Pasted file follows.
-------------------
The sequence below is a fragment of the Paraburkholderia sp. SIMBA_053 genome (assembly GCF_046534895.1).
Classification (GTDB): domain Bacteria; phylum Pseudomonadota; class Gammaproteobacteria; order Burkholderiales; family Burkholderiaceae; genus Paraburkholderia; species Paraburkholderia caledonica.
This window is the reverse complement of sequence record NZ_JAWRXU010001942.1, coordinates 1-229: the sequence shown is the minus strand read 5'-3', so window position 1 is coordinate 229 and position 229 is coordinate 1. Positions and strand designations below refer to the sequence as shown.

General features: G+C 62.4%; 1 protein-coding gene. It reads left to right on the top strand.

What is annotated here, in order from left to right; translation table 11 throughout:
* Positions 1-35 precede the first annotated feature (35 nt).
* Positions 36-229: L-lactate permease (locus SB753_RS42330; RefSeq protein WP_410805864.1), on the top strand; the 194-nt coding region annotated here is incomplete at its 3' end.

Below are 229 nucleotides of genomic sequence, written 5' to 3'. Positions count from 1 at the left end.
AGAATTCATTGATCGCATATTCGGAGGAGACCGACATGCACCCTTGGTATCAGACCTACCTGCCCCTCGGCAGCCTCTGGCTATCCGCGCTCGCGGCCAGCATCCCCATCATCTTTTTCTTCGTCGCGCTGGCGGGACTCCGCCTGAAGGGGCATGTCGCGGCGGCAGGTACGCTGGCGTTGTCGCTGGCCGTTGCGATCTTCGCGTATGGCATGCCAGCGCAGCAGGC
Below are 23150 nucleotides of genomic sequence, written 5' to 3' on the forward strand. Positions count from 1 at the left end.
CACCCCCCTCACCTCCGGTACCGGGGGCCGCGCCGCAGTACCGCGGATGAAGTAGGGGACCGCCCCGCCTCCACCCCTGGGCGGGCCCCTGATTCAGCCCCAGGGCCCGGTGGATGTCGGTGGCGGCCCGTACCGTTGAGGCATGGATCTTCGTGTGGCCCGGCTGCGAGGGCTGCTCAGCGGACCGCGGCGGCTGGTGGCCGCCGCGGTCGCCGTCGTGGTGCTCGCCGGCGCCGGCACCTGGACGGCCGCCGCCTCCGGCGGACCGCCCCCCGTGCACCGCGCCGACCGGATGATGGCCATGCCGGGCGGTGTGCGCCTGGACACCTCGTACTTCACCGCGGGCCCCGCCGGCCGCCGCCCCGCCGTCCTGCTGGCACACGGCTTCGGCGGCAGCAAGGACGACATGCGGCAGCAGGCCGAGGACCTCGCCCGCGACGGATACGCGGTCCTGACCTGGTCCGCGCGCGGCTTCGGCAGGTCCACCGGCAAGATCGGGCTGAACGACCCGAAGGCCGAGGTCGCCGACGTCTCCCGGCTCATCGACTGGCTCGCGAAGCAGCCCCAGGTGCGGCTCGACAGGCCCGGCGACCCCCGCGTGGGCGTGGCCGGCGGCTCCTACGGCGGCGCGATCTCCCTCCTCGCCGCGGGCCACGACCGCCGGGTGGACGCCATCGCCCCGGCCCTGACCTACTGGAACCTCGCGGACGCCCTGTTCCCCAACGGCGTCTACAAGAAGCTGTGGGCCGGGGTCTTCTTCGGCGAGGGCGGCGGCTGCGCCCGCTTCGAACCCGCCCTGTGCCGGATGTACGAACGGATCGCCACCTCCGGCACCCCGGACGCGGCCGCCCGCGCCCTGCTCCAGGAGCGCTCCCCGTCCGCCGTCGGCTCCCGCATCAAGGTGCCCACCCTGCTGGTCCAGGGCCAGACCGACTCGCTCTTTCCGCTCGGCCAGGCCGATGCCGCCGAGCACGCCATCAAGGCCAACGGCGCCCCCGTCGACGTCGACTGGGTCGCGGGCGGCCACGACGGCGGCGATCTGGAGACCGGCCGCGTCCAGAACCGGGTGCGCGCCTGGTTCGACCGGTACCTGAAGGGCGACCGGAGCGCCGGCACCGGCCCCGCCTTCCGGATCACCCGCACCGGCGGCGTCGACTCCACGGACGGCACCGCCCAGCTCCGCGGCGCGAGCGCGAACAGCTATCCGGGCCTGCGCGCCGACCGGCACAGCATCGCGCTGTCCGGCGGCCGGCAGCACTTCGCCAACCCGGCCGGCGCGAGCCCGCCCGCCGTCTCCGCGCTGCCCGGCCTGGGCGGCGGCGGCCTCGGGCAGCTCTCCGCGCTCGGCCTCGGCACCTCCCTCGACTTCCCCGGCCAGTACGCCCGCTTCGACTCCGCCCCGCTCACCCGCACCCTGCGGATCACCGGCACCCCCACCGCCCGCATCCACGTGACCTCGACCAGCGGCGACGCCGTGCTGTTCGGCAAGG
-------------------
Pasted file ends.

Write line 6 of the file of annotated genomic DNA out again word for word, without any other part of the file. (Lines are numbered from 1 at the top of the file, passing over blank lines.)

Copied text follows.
* Positions 1-35 precede the first annotated feature (35 nt).